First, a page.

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EcoRedux: Design Remedies for an Ailing Planet (Architectural Design)

ISBN: 978-0-470-74662-2
136 pages
January 2011
EcoRedux: Design Remedies for an Ailing Planet (Architectural Design) (0470746629) cover image
This issue of AD explores the remarkable resurgence of ecological strategies in architectural imagination. As a symptom of a new sociopolitical reality inundated with environmental catastrophes, sudden climatic changes, garbage-packed metropolises and para-economies of non-recyclable e-waste, environmental consciousness and the image of the earth re-emerges, after the 1960s, as an inevitable cultural armature for architects; now faced with the urgency to heal an ill-managed planet that is headed towards evolutionary bankruptcy. At present though, in a world that has suffered severe loss of resources, the new wave of ecological architecture is not solely directed to the ethics of the world's salvation, yet rather upraises as a psycho-spatial or mental position, fuelling a reality of change, motion and action. Coined as ‘EcoRedux', this position differs from utopia in that it does not explicitly seek to be right; it recognises pollution and waste as generative potentials for design. In this sense, projects that may appear at first sight as science-fictional are not part of a foreign sphere, unassociated with the real, but an extrusion of our own realms and operations.

  • Contributors include: Matthias Hollwich and Marc Kushner (HWKN), Fabiola López-Durán and Nikki Moore, Anthony Vidler and Mark Wigley.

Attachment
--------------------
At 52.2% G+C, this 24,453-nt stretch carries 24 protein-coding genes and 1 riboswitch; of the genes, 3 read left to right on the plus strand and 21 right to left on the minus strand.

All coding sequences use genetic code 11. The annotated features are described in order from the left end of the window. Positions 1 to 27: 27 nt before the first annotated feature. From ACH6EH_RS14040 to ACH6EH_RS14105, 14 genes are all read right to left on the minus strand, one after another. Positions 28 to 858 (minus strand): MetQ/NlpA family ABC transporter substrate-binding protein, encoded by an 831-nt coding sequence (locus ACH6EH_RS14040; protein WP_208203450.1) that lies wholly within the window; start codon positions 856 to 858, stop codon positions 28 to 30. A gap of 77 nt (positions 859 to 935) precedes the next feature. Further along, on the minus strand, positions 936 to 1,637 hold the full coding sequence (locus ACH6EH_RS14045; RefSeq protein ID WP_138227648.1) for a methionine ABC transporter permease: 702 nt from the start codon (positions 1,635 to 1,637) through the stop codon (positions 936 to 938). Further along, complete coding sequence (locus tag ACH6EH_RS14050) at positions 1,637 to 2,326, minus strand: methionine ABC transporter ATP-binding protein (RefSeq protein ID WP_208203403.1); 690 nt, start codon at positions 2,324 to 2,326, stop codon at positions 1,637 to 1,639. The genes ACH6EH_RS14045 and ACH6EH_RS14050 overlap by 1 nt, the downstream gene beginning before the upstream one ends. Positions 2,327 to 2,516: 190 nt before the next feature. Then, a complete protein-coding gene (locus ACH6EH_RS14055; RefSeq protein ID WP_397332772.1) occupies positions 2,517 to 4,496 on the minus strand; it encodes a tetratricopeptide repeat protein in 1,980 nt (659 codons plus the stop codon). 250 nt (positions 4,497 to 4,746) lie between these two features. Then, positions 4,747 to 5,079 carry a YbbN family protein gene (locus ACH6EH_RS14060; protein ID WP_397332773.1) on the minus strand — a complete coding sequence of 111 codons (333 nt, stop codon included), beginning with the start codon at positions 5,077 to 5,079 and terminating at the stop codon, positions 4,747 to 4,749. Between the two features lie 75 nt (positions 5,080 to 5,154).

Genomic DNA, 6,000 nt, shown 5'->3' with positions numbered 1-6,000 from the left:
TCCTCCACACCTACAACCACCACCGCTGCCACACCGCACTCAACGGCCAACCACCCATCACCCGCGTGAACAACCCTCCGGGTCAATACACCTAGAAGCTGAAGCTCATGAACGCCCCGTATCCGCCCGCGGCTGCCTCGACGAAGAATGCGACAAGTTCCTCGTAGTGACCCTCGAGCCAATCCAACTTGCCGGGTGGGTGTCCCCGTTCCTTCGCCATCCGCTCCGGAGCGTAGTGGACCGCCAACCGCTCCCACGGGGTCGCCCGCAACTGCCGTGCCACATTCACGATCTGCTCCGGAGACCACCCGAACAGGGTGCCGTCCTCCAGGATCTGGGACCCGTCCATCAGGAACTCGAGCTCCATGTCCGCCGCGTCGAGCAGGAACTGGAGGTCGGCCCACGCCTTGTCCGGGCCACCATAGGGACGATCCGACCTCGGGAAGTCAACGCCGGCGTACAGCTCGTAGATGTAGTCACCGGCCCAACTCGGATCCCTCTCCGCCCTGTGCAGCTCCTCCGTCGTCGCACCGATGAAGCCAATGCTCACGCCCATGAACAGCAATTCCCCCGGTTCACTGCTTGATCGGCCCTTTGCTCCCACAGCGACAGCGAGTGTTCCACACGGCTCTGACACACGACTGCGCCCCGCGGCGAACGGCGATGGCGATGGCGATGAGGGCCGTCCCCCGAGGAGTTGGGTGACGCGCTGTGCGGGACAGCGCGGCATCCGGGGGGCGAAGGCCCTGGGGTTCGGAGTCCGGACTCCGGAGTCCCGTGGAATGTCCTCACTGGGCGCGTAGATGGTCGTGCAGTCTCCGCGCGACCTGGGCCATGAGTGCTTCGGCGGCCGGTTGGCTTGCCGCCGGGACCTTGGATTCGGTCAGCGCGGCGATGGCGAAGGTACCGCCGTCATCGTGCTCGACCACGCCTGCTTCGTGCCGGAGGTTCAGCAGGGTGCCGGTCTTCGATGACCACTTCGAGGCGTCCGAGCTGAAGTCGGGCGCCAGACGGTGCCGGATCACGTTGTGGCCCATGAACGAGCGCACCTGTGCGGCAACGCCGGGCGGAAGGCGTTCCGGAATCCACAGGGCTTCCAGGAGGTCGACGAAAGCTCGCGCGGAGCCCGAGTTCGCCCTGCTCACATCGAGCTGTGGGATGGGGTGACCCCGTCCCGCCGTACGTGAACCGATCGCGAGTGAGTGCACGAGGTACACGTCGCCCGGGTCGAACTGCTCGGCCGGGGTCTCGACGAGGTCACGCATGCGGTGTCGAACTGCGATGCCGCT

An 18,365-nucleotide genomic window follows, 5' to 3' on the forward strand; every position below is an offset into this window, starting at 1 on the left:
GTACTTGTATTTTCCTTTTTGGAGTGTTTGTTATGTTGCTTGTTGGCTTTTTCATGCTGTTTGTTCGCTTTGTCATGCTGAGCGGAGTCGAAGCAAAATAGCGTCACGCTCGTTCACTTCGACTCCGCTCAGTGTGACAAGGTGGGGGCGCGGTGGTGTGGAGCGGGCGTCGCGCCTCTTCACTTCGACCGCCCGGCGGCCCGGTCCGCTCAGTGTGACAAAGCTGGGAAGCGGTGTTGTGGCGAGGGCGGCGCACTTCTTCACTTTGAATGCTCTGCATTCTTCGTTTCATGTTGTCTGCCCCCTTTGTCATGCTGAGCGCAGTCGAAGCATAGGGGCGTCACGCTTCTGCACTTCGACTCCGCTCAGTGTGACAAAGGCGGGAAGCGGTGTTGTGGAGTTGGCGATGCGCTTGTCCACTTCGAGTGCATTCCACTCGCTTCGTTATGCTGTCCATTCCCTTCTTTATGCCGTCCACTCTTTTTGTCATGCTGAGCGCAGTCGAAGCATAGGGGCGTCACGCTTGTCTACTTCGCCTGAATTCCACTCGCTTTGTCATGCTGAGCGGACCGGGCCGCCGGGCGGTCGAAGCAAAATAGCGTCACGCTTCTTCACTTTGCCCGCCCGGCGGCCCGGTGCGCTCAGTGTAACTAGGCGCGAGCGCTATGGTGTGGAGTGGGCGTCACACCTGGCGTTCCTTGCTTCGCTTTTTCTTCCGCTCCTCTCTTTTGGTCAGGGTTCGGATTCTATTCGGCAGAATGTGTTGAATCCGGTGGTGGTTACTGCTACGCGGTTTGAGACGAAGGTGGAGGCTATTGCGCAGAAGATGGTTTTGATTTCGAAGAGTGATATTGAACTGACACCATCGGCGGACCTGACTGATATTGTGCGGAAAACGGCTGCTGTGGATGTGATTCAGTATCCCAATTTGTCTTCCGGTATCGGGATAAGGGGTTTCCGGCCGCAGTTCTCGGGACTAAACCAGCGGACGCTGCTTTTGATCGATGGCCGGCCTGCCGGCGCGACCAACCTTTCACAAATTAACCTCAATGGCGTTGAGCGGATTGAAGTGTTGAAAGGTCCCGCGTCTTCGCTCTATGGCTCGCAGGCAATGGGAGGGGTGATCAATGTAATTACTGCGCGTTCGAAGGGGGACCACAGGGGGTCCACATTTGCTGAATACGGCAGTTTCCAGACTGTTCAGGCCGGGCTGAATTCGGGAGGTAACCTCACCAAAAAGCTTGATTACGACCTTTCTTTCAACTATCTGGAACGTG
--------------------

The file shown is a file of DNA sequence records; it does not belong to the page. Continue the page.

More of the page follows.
• Featured architects: Anna Pla Catalá, Jonathan Enns, Eva Franch-Gilabert. Mitchell Joachim (Terreform One), François Roche (R&Sie(n)), Rafi Segal, Alexandros Tsamis and Eric Vergne.
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Editorial (Helen Castle).

About the Guest-Editor (Lydia Kallipoliti).

Spotlight: Visual highlights of the issue.

Introduction: No More Schisms (Lydia Kallipoliti).

Whatever Happened to Ecology? (John McHale and the Bucky Fuller Revival Anthony Vidler).

The Soft Cosmos of AD's 'Cosmorama' in the 1960s and 1970s (Lydia Kallipoliti).

Guest-editor Lydia Kallipoliti revives the seminal AD Cosmorama section with a 'soft cosmos': a genealogy of ecological material experimentation from the 1960s and 1970s.

(Ut)opiates: Rethinking Nature (Fabiola López-Durán and Nikki Moore).

The Architecture of the Mouse (Mark Wigley).

MEtreePOLIS 1901-2111 (Matthias Hollwich and Marc Kushner).

(Science) Fiction, Ecosophical Apparatus and Skizoid Machines: Animism, Vitalism and Machinism as a Way to Rearticulate the Need to Confront the Unknown in a Contradictory Manner (François Roche).

Ecologies of Excess: An Excerpt from a 22nd-Century Architecture History Class (Eva Franch i Gilabert).

Projecting herself into the 22nd century, Eva Franch i Gilabert asks what would happen if culture was predicated on ecologies of excess.

Go Brown: Inner-Disciplinary Conjectures (Alexandros Tsamis).

Numerical Ecosystems (Anna Pla Catalá).

Dystopian Farming (Eric Vergne).

Dross City (Lydia Kallipoliti).